Every season of Babylon 5 is marked by at least one superlative episode that takes every revelatory idea, every glimmer of brilliance and every subtle exploration into what it means to be human to extraordinary heights and it's no surprise that "Sleeping in Light," the episode in the fifth and final season of Babylon 5 and the finale of the show as a whole...is the episode for me, which attains that inexplicable goal. Even though I hadn't followed the programme from the beginning- when I saw this episode for the first time I was moved to tears, such was the power of the feeling and ability of all those involved in its making and I dare anyone not to react in the same way. The last thing you'll want to hear is that this episode alone is worth the price of the box set, because that implies the rest is below par. Well unfortunately...it is to some extent, but this is Babylon 5- it's still an awesome season, so buy the set for every episode, all 22 and be more than pleasantly surprised by a gem of an episode right at the end.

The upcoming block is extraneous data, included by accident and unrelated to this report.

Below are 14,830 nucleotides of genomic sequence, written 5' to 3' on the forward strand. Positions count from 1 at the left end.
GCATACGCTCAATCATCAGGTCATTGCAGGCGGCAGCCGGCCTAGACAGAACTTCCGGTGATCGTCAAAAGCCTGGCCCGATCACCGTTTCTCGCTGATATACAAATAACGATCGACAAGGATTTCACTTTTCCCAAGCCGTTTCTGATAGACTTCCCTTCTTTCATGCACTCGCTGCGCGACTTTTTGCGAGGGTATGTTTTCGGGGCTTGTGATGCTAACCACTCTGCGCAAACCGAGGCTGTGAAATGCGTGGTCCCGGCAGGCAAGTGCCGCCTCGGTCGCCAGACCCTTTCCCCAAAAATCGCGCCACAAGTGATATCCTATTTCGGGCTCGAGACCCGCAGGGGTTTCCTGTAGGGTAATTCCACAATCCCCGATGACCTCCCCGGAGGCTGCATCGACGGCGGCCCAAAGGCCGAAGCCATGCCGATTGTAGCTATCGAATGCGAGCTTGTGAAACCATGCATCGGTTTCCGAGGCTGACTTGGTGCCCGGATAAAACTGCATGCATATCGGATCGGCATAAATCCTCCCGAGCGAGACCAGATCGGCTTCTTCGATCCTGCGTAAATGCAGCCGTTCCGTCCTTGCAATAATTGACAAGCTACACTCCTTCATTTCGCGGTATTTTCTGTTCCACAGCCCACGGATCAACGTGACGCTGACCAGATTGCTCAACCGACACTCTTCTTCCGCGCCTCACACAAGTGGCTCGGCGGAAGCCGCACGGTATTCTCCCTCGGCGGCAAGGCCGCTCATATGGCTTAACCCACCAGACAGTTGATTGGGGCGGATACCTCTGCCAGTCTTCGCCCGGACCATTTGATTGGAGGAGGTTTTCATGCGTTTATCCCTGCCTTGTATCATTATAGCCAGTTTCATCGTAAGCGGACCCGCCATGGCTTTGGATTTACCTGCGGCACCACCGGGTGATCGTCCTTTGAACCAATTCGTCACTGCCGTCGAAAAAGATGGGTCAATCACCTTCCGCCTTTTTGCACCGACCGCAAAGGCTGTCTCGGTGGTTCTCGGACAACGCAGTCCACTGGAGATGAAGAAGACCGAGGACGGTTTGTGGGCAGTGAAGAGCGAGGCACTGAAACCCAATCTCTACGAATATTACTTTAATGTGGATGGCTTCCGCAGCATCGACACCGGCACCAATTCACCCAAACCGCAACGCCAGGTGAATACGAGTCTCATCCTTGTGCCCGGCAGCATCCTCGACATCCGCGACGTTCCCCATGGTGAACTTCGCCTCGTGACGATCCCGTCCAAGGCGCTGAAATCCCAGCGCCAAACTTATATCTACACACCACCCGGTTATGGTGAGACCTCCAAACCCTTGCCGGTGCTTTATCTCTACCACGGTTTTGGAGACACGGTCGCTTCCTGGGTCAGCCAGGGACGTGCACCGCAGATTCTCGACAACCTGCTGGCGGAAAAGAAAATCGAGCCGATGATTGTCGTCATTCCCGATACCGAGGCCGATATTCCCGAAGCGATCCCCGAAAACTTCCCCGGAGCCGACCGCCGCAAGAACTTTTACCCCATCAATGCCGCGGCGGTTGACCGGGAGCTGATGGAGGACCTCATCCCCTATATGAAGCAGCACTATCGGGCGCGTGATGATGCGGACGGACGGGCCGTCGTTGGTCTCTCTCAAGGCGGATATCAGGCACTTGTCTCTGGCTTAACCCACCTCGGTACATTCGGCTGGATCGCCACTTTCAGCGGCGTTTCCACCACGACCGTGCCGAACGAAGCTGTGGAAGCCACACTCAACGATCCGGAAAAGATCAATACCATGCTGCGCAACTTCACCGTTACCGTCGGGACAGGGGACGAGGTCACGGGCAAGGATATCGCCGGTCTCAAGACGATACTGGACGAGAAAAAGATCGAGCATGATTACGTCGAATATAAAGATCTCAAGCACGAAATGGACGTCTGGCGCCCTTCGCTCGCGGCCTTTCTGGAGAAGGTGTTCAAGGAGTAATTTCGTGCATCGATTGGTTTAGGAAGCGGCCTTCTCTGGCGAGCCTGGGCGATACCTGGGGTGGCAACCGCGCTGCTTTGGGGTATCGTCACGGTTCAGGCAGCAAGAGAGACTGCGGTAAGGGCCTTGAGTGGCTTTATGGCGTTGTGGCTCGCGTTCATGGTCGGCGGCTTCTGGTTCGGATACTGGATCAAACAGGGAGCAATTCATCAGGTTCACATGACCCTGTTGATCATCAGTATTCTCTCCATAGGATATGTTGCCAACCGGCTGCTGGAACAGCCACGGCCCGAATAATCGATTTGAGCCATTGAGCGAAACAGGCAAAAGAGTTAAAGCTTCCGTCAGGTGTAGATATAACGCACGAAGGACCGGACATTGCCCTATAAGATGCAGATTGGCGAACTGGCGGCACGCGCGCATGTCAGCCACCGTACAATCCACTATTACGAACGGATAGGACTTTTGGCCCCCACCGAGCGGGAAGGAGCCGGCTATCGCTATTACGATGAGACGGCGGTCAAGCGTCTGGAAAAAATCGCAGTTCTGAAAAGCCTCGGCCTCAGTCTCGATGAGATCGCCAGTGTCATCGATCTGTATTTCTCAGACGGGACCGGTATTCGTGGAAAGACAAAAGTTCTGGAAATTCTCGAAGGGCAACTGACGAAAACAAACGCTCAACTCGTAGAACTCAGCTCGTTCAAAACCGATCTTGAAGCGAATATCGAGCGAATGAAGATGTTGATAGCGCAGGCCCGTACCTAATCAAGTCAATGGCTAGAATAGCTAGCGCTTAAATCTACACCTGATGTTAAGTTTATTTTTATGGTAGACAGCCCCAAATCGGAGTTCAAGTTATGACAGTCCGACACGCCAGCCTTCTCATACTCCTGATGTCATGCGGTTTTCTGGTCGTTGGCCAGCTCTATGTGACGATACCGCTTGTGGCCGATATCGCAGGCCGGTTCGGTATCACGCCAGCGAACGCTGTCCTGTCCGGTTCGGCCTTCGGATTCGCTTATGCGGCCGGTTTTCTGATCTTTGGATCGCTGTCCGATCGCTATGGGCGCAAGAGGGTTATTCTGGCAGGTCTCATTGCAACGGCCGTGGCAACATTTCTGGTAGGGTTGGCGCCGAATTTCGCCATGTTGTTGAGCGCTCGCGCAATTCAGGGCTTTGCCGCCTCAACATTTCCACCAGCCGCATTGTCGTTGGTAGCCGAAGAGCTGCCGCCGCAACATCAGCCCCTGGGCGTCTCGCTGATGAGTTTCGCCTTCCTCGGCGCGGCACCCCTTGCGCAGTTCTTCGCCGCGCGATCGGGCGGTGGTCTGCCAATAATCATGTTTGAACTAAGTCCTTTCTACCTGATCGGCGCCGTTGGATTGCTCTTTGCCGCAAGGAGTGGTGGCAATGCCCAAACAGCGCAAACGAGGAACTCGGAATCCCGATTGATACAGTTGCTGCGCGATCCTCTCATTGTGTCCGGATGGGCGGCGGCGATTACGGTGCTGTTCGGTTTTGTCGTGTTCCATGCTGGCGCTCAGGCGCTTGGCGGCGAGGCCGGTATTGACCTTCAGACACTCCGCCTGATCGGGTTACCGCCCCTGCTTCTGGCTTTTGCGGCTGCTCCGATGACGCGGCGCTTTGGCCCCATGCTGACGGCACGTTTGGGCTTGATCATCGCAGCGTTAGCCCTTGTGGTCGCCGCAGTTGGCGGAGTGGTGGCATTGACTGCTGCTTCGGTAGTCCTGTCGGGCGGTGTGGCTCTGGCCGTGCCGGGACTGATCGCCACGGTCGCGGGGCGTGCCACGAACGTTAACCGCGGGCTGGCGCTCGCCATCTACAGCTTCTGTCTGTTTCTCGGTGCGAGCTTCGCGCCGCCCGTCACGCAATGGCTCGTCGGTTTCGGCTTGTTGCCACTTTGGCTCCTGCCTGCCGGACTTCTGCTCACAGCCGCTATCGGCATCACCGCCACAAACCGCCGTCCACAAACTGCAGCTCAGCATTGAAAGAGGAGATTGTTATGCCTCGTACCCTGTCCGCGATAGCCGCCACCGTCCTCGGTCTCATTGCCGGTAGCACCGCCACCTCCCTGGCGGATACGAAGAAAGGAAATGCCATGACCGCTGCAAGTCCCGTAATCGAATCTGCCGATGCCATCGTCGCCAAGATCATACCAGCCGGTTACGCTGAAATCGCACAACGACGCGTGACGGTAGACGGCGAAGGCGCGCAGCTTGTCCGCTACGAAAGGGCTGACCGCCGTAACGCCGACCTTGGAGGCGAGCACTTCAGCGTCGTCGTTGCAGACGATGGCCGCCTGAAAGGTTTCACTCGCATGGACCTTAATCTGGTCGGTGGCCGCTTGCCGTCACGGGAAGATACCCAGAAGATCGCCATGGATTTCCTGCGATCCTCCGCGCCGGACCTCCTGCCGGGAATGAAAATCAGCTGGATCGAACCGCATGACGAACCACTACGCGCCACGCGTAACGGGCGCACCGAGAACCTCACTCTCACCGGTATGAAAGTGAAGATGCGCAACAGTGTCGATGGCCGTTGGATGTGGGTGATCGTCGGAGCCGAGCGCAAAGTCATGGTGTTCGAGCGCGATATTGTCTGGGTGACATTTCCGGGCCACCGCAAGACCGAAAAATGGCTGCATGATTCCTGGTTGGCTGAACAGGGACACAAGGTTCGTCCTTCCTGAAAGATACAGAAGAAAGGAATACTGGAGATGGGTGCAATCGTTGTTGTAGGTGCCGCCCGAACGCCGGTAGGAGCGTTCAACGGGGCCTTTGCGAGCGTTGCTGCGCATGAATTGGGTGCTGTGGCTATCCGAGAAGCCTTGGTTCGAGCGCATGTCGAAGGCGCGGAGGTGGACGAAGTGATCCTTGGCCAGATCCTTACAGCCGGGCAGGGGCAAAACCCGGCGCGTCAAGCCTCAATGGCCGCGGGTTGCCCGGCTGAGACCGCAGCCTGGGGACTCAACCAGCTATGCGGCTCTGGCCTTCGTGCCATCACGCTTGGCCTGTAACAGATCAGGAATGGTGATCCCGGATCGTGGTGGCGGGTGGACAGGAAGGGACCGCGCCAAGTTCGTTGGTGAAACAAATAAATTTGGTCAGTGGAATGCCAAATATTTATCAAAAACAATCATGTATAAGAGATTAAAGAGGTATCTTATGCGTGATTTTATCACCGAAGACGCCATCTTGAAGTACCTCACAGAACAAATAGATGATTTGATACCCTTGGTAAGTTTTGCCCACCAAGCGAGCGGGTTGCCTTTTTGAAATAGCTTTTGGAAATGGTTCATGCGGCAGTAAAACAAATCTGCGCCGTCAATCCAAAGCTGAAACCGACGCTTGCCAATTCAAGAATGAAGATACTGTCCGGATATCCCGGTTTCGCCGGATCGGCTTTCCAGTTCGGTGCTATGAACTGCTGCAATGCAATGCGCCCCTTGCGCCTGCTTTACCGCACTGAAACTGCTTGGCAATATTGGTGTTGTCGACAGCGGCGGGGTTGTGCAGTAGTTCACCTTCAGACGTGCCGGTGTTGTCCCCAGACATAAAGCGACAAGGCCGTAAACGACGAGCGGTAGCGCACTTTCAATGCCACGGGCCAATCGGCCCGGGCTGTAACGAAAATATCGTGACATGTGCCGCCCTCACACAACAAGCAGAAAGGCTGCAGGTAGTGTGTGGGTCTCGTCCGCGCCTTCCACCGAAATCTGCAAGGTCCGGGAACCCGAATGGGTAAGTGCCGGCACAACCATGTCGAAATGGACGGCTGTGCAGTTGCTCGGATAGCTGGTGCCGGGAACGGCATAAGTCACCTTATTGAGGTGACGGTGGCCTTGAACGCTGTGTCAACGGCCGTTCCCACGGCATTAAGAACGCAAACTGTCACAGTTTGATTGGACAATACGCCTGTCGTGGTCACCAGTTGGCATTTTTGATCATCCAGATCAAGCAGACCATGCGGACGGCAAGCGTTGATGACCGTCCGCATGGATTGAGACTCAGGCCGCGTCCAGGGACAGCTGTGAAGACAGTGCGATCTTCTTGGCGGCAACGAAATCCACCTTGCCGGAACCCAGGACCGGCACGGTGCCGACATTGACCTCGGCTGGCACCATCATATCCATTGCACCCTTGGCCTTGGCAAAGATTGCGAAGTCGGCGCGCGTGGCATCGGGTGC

I used to count down the weeks till each new series was aired and fall into the stories, the plots and the fantastic Arc that J.Michael S wrote.
All five series are Fantastic, all are groundbreaking, all make you laugh, cry, and each series had it's episodes that blew you away (The first time we saw Kosh in series Two!! Babylon Squared and then finding out who Valen really was!!!!)